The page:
August 7, 2021
A hop, skip and jump away from Mitaka Station is Sekimae in Musashino, a suburb of Tokyo. This is where we had the privilege of participating in hop-picking. Back in April, we took part in the planting of the hops, which we covered here.
Originally the hop-picking was scheduled for a few weeks earlier. As the hops had not grown as much as expected, the event was postponed once. What we saw when we arrived at the site was a number of hop plants with many hop cones and others with very few hop cones. The bines grew very high on a wire trellis. A side note, apparently hops are technically bines, not vines as they use the sharp hairs on their stems to grow. The Tokyo Hop Project organizers used a ladder to cut the bines of the more mature plants from the wire trellis, and they fell to the ground. The other bines were left for cultivation later.
Before the picking began, we received a quick lecture on hops. The part of the hop cones that give beer its characteristic flavor and bitterness is the yellow “stuff” in the the lupulin gland. The lupulin gland contains the hop acids and essential oils. We were encouraged to split one hop cone open and lick it. I found it to be a pleasant bitterness. However, the flavor lingered. I could not get the bitterness out of my mouth until several hours later.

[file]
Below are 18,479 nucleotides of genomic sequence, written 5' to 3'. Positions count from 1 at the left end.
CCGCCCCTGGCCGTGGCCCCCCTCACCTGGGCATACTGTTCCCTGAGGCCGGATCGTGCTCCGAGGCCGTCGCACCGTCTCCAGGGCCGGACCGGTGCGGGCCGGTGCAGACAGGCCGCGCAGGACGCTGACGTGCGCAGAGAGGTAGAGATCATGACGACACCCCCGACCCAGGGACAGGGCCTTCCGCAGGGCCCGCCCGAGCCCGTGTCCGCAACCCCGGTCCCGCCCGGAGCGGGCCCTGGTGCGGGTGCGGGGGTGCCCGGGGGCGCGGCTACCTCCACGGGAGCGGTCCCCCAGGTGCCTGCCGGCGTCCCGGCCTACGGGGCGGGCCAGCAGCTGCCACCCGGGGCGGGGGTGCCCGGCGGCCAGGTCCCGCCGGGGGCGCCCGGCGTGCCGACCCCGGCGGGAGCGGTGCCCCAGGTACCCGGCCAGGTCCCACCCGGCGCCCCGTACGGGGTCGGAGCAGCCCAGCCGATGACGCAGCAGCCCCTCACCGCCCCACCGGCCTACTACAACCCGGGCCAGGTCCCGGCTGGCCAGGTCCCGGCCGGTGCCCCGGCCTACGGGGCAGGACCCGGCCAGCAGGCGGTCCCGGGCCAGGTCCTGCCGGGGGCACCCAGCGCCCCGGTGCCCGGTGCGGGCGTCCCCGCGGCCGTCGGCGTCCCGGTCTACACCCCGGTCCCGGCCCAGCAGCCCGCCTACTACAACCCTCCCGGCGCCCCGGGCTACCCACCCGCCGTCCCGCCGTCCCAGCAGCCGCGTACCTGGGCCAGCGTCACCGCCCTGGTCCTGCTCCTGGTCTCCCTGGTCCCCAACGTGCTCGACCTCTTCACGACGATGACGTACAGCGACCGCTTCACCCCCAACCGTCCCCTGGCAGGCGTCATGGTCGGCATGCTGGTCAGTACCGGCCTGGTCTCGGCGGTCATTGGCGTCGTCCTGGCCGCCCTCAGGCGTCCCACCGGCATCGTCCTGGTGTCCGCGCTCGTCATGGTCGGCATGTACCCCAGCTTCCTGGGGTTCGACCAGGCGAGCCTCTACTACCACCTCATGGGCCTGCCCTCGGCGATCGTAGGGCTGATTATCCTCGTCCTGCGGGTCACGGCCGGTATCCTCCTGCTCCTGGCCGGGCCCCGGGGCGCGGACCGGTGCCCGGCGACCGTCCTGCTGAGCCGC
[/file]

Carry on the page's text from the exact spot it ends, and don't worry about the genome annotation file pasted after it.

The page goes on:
As we mentioned in the hop-planting post, the type of hop that we planted was the Cascade variety. Cascade hops are known for their citrus, almost grapefruity aromas and flavors. This style of hop apparently originated in the 1960s and was the most common type of hop used in craft brews in the USA until 2018.
We picked hop cones off the hop bines using the pinching method. The stems were a little prickly, but it was not really necessary to use gloves. Although the hops did not appear to smell much on the bine, when they were placed in a bag they gave off an earthy and piney smell.
The hop-picking started at 11:00. Unfortunately, it started to pour at around 11:45, so we called it a day 15 minutes earlier than planned.
Thank you Mr. Kenmoku & the Tokyo Hop Project for a wonderful experience!
#hoppicking, #tokyohopsproject, #bine, #26Kbrewery, #ondcraftfood, #sekimaetokyo